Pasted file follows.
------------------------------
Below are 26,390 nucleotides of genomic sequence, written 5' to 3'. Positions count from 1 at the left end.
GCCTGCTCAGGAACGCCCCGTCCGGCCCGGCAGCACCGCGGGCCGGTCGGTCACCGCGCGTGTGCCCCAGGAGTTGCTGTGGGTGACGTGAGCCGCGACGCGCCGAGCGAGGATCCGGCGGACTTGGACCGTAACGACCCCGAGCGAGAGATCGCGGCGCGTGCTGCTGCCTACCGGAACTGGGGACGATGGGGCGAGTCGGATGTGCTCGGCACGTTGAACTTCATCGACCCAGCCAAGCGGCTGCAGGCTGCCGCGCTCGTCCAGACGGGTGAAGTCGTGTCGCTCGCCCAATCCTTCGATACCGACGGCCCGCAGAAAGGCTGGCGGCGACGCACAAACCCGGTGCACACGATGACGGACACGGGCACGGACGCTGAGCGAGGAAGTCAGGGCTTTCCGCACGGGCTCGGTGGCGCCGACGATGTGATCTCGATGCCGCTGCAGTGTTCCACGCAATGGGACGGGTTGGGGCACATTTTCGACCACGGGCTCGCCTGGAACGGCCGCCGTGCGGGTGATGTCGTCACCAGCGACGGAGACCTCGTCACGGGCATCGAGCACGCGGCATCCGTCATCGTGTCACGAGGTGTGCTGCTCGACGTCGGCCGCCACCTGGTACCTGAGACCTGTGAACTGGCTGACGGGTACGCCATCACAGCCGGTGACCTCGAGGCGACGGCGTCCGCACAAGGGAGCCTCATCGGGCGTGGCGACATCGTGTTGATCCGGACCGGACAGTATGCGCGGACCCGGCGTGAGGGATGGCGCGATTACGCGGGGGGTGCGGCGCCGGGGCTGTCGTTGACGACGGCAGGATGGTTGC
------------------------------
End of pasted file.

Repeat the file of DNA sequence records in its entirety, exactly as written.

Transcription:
Below are 26,390 nucleotides of genomic sequence, written 5' to 3'. Positions count from 1 at the left end.
GCCTGCTCAGGAACGCCCCGTCCGGCCCGGCAGCACCGCGGGCCGGTCGGTCACCGCGCGTGTGCCCCAGGAGTTGCTGTGGGTGACGTGAGCCGCGACGCGCCGAGCGAGGATCCGGCGGACTTGGACCGTAACGACCCCGAGCGAGAGATCGCGGCGCGTGCTGCTGCCTACCGGAACTGGGGACGATGGGGCGAGTCGGATGTGCTCGGCACGTTGAACTTCATCGACCCAGCCAAGCGGCTGCAGGCTGCCGCGCTCGTCCAGACGGGTGAAGTCGTGTCGCTCGCCCAATCCTTCGATACCGACGGCCCGCAGAAAGGCTGGCGGCGACGCACAAACCCGGTGCACACGATGACGGACACGGGCACGGACGCTGAGCGAGGAAGTCAGGGCTTTCCGCACGGGCTCGGTGGCGCCGACGATGTGATCTCGATGCCGCTGCAGTGTTCCACGCAATGGGACGGGTTGGGGCACATTTTCGACCACGGGCTCGCCTGGAACGGCCGCCGTGCGGGTGATGTCGTCACCAGCGACGGAGACCTCGTCACGGGCATCGAGCACGCGGCATCCGTCATCGTGTCACGAGGTGTGCTGCTCGACGTCGGCCGCCACCTGGTACCTGAGACCTGTGAACTGGCTGACGGGTACGCCATCACAGCCGGTGACCTCGAGGCGACGGCGTCCGCACAAGGGAGCCTCATCGGGCGTGGCGACATCGTGTTGATCCGGACCGGACAGTATGCGCGGACCCGGCGTGAGGGATGGCGCGATTACGCGGGGGGTGCGGCGCCGGGGCTGTCGTTGACGACGGCAGGATGGTTGC